Tag Archives: funky raw

Ancient superfood Chia brings bodies back from the dead

7 Jun

Add some cha cha cha to your life with chia seeds

The raw food hypocrite should be on top of the latest raw food foods and trends but I have to admit I only stumbled across Chia seeds (also known as Salvia hispanica) in an obscure health food shop in Melbourne.  At first I had a tablespoon with my breakfast a few times a week, however since I’ve been so super busy the last few months, I’ve been eating badly, forgetting my healthy extras, feeling particularly dehydrated and hence retaining water and swelling to the size of blimp.  With busy-ness down a notch, I’ve stopped coffee, upped my coconut water (and water) and dandelion tea (good for liver and gall bladder and water retention), added chia seeds back in and voila, I already feel much, much better.

So what are chia seeds?

According to Living Foods – For centuries this tiny little seed was used as a staple food by the Indians of the south west and Mexico. Known as the running food, its use as a high energy endurance food has been recorded as far back as the ancient Aztecs. It was said the Aztec warriors subsisted on the Chia seed during the conquests. The Indians of the south west would eat as little as a teaspoon full when going on a 24hr. forced march. Indians running form the Colorado River to the California coast to trade turquoise for seashells would only bring the Chia seed for their nourishment.

There are tonnes of benefits and thanks to mychaiseeds and living foods amongst others, here are some of them:

1. Lose weight
When a chia seed is exposed to water, it forms a coating of gel, increasing its size and weight to nine times its original form. Since the gel is made of water, it has no calories and also fills you up to prevent cravings.

2. Balance blood sugar
Both the gelling action of the seed, and its unique combination of soluble and insoluble fiber combine to slow down conversion of starches into sugars. This means if you eat chia with a meal, it will help you turn your food into constant, steady energy rather than a series of ups and downs that wear you out.

3. Improve digestion
The exterior of the seed is protected by insoluble fiber that keeps food moving smoothly through the digestive process. Soluble fiber and the gel coating of the seed also keep the colon well-hydrated.

4. Add good fats
By weight, chia contains more omega 3 than salmon, and yet it doesn’t taste remotely like salmon.  Omega 3 oil is important in heart and cholesterol health and a sensational source for vegetarians and rawists.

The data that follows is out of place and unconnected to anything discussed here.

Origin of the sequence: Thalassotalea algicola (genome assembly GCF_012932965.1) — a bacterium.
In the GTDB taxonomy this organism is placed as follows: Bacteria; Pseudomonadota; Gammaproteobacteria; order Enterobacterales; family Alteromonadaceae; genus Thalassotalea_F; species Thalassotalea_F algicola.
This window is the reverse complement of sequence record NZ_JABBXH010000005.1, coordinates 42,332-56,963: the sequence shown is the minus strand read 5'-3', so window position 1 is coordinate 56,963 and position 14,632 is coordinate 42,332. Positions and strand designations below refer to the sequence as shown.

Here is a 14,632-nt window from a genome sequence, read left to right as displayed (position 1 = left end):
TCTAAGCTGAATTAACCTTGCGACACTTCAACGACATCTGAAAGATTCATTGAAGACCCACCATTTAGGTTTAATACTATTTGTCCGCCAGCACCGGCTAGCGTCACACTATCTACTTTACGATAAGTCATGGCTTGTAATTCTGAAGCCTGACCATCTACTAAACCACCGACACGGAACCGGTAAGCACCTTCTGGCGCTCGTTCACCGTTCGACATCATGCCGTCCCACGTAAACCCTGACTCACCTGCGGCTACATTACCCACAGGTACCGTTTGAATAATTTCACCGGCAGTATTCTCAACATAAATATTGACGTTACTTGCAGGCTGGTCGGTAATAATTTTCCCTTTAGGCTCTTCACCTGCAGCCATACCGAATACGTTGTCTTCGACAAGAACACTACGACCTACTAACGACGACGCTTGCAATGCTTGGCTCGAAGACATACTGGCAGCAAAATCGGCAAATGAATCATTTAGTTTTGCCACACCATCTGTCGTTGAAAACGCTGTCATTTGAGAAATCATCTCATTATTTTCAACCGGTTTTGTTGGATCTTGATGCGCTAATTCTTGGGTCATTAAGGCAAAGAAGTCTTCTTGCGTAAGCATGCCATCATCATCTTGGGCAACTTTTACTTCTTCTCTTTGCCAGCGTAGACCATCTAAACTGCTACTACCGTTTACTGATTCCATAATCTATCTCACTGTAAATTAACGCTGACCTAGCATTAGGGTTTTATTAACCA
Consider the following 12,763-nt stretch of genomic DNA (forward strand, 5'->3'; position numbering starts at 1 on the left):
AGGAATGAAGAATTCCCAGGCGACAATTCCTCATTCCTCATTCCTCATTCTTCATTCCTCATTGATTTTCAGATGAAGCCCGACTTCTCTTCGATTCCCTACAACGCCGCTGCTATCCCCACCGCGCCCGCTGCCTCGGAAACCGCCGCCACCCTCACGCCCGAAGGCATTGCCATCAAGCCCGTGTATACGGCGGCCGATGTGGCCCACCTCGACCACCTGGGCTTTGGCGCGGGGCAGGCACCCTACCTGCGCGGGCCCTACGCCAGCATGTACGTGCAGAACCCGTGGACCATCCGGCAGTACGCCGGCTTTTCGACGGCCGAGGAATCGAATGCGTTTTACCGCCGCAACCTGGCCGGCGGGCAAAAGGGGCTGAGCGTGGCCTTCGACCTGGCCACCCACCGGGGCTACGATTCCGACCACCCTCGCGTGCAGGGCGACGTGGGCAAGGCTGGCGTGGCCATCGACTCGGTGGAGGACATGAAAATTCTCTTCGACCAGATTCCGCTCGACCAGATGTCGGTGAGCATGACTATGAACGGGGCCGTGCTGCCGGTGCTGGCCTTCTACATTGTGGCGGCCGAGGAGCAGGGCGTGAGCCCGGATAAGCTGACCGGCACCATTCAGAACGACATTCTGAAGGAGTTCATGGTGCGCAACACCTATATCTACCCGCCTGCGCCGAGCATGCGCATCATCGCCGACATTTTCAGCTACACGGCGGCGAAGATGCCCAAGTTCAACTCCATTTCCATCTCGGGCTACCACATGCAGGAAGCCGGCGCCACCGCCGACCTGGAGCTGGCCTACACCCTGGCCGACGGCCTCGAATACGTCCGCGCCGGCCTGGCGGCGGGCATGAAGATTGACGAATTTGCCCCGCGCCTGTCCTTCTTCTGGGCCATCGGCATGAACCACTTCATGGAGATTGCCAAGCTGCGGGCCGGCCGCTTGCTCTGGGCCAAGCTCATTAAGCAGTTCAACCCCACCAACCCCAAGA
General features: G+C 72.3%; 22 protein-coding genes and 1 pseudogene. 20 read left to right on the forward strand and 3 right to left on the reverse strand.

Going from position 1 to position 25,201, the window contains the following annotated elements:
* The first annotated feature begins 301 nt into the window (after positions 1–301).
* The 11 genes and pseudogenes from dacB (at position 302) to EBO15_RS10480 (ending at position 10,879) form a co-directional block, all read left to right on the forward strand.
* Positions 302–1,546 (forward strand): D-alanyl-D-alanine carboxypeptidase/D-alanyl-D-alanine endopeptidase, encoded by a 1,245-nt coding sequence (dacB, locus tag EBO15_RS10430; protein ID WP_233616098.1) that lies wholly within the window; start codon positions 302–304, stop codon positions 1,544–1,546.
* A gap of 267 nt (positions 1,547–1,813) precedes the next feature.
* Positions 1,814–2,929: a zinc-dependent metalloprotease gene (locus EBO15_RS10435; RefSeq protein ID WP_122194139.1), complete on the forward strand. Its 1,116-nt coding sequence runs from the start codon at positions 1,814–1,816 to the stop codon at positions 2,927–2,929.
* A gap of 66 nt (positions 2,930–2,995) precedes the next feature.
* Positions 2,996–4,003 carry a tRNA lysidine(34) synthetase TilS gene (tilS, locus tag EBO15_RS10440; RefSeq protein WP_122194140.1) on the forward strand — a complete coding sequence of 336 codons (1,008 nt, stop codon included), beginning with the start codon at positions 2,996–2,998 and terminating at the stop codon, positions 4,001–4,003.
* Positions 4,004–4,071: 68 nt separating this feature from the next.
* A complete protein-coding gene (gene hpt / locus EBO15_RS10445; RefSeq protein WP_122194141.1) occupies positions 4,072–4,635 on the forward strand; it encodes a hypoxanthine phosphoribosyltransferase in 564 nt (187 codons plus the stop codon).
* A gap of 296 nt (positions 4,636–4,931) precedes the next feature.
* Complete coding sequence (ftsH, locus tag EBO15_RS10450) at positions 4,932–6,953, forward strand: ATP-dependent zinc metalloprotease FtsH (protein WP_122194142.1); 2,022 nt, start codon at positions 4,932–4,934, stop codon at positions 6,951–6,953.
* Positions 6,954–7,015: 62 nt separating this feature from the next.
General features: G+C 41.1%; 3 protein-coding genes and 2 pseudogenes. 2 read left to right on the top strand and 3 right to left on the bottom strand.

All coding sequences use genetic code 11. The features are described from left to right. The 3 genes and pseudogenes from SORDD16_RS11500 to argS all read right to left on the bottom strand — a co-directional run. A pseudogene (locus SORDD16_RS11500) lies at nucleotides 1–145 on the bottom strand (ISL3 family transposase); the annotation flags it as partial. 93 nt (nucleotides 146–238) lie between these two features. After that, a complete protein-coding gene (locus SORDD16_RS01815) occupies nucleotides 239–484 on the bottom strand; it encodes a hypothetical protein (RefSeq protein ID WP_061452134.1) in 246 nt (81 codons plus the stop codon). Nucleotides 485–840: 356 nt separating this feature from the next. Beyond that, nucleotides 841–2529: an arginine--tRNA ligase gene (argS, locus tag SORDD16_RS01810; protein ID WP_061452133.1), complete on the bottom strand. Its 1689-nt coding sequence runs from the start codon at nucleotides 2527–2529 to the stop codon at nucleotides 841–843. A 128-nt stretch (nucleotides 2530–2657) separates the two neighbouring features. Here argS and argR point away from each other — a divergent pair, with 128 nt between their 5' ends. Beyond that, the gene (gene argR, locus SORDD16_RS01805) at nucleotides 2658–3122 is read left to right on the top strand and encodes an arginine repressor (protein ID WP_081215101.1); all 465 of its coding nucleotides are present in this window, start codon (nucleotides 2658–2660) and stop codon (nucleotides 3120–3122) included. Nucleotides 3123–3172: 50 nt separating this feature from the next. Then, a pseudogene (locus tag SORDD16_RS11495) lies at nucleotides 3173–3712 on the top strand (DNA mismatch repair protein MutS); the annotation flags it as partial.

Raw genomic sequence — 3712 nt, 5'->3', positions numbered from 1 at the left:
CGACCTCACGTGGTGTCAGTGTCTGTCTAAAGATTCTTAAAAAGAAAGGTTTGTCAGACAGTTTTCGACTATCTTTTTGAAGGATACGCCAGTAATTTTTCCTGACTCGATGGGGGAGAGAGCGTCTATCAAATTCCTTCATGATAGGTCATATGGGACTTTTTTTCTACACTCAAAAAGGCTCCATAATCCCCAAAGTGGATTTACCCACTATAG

5. Add more protein
Chai is one of nature’s highest plant-sources of complete protein, which makes it highly valuable for vegetarians and raw foodists. The combination of complete protein, vitamins, minerals and blood-sugar balancing gel all work together to make sure you have steady, never jittery energy

6. Keep your cells young
Chia is extremely high in anti-oxidants, which makes the Chia Seed stay fresh and ready to eat for over two whole years! And that’s all without a single chemical or preservative. This amazing ability is not found in other seeds like flax or sesame, because those seeds don’t have the same rich anti-oxidant content.

As a reminder – anti-oxidants help prevent free-radical damage in your body. Free radicals lead to problematic conditions such as premature aging of the skin and inflammation of various tissues. Fight free radical damage by staying fresh and healthy with nature’s anti-oxidant powerhouse

8. Look younger
One of the exceptional qualities of the Chia seed is its hydrophilic properties, having the ability to absorb more than 12 times its weight in water. This prolongs hydration in the body, keeping skin and cells inside and out looking plump, supple and great.

Healthyfellow runs us through some of the scientific evidence behind the rejuvenation of this ancient super food:

1. In a june 2009 study, results showed the serum levels of plant-based omega-3 fats (alpha linolenic acid) increased by 24% in the chia seed group (vs control). This is considered a positive finding and indicates some degree of absorption of the healthy fats contained within the seeds, however according to the study no other direct benefits were noted.

2. A scientific trial completed in 2009 examined the effect of chia seeds on appetite and blood sugar levels. The authors of this study found that the middle (15 grams) and highest dosages (24 grams) resulted in blood glucose reductions of between 33-44%. The “intermediate dose” of chia also prompted a 47% drop in hunger levels.

3. In a longer-term experiment published in November 2007 in the journal Diabetes Care results showed – while undergoing the chia diet there was a significant reduction in C-reactive protein (an inflammatory marker), improvements in blood sugar control (A1C) and circulatory factors (fibrinogen) and a drop in systolic blood pressure.

It’s absolutely in my daily regime and I can absolutely vouch for the benefits of this ancient superfood – although I can suggest rinsing your teeth before rushing out the door as they stick around and make you look as though you desperately need a visit to the dentist…I recommend buying them from my friend Rob at funkyraw – only £18 for a 1 kilo is a bargain.